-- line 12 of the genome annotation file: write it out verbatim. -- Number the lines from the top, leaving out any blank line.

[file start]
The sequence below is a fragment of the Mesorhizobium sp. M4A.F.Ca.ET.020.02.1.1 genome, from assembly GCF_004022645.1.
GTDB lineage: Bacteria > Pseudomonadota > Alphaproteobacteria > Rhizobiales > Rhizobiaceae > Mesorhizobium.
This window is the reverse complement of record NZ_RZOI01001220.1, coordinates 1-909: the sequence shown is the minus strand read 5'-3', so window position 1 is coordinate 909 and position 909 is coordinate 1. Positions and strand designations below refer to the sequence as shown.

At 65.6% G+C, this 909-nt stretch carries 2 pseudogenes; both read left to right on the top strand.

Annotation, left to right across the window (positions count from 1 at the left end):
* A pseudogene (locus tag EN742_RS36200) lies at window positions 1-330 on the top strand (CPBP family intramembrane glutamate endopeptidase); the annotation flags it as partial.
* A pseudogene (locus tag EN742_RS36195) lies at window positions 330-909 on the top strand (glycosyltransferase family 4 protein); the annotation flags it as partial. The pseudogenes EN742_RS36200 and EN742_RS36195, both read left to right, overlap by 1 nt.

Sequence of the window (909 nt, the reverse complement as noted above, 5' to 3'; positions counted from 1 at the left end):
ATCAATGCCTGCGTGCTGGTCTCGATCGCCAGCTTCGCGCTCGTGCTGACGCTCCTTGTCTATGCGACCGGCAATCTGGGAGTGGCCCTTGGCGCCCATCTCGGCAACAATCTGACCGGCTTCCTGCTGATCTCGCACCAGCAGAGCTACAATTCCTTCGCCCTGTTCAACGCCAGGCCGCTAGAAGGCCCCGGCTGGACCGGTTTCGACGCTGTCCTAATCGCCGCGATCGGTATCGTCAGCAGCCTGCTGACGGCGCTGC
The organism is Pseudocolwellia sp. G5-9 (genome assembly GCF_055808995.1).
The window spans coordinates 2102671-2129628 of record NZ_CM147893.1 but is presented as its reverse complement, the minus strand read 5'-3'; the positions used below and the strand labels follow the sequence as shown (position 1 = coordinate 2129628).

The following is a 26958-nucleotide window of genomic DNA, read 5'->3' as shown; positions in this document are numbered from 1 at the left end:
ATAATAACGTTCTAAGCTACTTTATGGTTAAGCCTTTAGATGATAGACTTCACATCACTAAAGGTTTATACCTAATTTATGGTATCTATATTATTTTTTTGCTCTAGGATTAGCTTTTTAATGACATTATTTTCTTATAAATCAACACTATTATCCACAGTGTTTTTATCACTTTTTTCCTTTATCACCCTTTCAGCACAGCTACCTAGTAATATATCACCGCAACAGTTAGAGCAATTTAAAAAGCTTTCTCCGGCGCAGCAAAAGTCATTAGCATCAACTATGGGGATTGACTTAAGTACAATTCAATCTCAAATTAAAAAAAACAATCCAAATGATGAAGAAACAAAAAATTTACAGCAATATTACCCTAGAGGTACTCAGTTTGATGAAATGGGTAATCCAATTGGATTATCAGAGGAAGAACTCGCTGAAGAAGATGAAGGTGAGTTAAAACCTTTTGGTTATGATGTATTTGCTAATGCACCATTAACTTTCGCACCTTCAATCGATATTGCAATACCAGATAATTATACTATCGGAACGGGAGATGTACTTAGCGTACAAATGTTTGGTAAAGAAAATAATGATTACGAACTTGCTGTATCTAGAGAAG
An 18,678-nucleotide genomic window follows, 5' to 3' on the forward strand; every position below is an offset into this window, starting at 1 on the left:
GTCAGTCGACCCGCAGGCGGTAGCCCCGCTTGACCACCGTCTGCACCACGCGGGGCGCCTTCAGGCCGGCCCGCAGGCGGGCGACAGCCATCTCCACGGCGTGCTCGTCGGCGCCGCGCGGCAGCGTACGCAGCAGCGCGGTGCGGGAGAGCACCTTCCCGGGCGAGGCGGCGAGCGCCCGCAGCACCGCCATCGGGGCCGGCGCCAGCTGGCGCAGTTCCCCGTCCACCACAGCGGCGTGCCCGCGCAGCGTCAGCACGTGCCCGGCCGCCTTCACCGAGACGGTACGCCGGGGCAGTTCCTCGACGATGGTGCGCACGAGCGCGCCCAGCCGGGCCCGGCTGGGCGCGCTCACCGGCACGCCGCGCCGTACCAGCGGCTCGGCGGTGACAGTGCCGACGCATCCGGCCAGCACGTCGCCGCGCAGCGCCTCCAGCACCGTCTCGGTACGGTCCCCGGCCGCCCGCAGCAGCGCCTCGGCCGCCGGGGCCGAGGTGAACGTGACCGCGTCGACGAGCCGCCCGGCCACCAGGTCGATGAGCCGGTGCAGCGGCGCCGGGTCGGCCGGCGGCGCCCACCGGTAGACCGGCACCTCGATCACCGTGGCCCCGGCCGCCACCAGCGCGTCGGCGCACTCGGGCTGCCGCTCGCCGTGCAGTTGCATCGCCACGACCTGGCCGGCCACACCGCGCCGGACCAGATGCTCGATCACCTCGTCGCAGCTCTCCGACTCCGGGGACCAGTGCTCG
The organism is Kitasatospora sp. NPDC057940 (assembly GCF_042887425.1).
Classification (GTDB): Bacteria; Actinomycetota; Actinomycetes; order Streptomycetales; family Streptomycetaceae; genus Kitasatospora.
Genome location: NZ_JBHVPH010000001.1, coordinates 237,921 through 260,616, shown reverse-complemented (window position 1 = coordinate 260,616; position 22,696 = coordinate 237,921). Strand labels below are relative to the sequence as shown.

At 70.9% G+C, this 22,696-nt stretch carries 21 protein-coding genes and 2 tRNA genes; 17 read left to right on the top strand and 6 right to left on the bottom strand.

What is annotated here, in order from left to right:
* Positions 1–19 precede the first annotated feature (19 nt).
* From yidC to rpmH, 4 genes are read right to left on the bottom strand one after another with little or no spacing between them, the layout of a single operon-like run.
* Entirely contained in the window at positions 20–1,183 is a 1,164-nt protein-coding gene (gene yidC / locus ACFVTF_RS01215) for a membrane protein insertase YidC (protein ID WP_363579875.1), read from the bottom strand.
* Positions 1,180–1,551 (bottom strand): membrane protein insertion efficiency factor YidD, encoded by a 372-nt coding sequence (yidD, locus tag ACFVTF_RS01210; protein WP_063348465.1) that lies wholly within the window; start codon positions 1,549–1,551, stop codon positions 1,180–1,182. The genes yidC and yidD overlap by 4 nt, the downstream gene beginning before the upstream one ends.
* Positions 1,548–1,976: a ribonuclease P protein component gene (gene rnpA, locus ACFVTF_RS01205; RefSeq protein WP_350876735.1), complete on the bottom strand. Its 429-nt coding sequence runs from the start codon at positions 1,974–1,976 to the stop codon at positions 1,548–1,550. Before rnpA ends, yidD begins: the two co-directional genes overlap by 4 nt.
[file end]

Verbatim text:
The following is a 26958-nucleotide window of genomic DNA, read 5'->3' as shown; positions in this document are numbered from 1 at the left end: